I struggled, but grew from the experience
On 3rd August, I rented a bicycle (along with my friend) to explore Hoi An.
Back in Singapore, I’ve only cycled on pedestrian paths. But in Vietnam, people cycle on the road, along with motorbikes and cars. People go by right-hand traffic there too, whereas Singapore follows left-hand traffic.
It was very scary and I almost got knocked down by a taxi car while attempting a U-turn on a road at the very start. Because I didn’t check my blind spot clearly and I wasn’t very familiar with the traffic flow as well. While I could have been more careful and avoided my near-death experience with the taxi, I felt that incident made me feel more alive and present with the road conditions as well.
At the start of the day, I found myself giving excuses to myself for not cycling well. For instance, the bicycle didn’t have any rear view mirrors, so I couldn’t see traffic behind me. Or, the traffic was quite “chaotic”, so I didn’t know how to navigate my way through. Or, I haven’t cycled on the road before, so of course, I can’t cycle well there. In short, I bore a defeatist attitude and probably wanted to protect my ego too.
Unfortunately (but also luckily), I was exploring the whole town on the bicycle for the whole day, which meant that I can’t just give up and return the bicycle. So, by hook or by crook, I must learn how to cycle decently on the roads in Vietnam.
Instead of just blaming it on external circumstances, I looked inwards to work on a few mindset changes. I told myself to adapt and try.
Since stopping was quite common in Vietnam along smaller streets, I lowered my bicycle seat so that my legs could comfortably touch the ground while I was still seated. Due to that change, I changed the way I started cycling, instead of my usual mounting method (when I would raise my seat higher till just below my hips).
I turned my head and shoulders more when checking the traffic coming from behind me. I learnt to be (slightly) more comfortable with cycling at rather slow speeds to avoid any collisions with anyone and to double-check at junctions.
When I wasn’t confident about crossing major roads on my bicycle, instead of worrying that I’ll be seen as a “noob” by other riders, I would just dismount and use the zebra crossing for pedestrians. I also used the bell a lot more at junctions to let others know of my presence. In Hoi An, there is a lot of honking, but all are friendly and short honks to let one another be aware of one’s surrounding vehicles. Over time, I got used to it and was less startled whenever I hear a honk near me.
By the end of the day, I was truly quite proud of myself for my cycling progress in Vietnam! I knew how traffic worked better and was able to make left turns safely in a calm manner. I became less frantic and more confident cycling on the roads here.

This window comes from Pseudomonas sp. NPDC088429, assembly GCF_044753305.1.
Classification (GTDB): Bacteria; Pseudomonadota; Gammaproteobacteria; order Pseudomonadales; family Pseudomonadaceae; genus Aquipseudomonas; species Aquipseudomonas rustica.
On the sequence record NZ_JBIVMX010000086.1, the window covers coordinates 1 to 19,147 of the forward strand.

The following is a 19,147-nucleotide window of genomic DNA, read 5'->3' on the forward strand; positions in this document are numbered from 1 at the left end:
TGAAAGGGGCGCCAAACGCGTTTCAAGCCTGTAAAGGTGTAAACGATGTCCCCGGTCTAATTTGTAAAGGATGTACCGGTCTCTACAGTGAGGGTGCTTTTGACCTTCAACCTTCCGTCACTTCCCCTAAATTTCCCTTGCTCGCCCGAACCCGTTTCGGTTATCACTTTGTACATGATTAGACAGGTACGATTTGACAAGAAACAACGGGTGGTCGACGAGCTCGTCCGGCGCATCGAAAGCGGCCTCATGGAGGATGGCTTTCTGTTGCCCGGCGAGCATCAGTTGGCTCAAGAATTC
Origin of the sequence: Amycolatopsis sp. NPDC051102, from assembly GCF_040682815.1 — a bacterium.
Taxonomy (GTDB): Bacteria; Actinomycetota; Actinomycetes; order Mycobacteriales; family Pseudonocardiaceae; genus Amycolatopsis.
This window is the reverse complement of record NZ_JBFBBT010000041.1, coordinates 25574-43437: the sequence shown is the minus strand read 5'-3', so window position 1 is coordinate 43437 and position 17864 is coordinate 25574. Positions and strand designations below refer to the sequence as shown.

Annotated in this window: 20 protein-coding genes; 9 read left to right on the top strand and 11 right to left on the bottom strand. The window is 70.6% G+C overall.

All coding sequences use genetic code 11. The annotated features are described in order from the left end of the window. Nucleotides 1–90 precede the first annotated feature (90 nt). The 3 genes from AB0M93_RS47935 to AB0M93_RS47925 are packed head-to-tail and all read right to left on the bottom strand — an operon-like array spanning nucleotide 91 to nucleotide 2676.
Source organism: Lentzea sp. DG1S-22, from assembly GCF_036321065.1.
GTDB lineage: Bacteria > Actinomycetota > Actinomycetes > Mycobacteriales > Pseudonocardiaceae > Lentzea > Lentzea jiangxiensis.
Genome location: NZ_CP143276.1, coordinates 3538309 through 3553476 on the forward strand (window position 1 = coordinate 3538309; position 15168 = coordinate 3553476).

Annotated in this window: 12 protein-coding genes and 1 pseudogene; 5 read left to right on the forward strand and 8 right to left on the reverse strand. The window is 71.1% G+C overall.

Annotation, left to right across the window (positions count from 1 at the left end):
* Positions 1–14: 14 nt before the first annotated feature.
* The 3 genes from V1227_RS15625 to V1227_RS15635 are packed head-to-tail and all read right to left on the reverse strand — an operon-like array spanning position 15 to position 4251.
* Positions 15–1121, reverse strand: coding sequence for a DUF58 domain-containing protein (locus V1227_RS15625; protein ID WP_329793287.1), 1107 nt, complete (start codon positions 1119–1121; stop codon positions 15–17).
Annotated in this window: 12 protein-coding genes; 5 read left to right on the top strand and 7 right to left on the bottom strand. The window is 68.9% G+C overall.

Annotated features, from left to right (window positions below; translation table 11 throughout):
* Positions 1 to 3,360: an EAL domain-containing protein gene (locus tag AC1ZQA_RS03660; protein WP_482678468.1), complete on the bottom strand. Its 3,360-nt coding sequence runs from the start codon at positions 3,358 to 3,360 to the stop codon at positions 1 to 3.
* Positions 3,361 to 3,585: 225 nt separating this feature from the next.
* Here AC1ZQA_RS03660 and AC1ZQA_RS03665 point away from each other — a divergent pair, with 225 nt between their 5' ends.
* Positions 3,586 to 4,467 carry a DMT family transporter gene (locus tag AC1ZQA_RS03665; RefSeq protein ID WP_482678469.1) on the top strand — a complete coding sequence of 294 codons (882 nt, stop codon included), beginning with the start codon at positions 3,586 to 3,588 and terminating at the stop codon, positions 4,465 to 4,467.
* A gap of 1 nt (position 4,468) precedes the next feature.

I would describe roads in Vietnam as an “organised chaos”. At least in Hoi An and Phong Nha, there are no lanes in each direction, and overtaking is the norm. But, so long as you are decisive in the direction you want to go, I find that other riders are quite giving. Unlike in Singapore, where if you drive or ride “out of order”, you would get honked furiously and even get a complaint. Roads in Vietnam can be quite crowded but I learnt to just “mix” myself in and flow with the traffic, instead of constantly seeking a clear path in front of me.
In the evening, I parted with my friend because I didn’t want to enter an attraction that they were interested in. Throughout most of the day, they were the one navigating and I was merely following. But after we split, I was able to find my way back to our homestay and navigate through the streets on my bicycle on my own, which is a feat that I wouldn’t have thought I could achieve back in the morning!
One day of cycling in Hoi An, Vietnam made me more self-aware that:
- I sometimes make excuses for myself way too easily when things don’t go well, or at least as good as expected.
- My past experiences (e.g. cycling expeditions in ODAC) can make me quite close-minded as I try to replicate them in a new country, or a new environment in general.
- One mistake can discourage me quite badly due to my perfectionist mindset. But, I have to understand that mistakes are part and parcel of progress and be confident that I can eventually “do it right” if I try long enough.
- I can be more patient with myself and give myself more time to learn & adapt to new places, cultures, and ways of doing things.
- (To do the above) I need to believe in the “power of trying” and be willing to even try since that’s the first step to doing so.
That night, as I walked along the streets of Hoi An ancient town while pushing my bicycle, I reflected on my day and myself, which made me emotional and very grateful for whatever I have as well.
To Hoi An: You will always have a special place in my heart!!
Thank you for reading!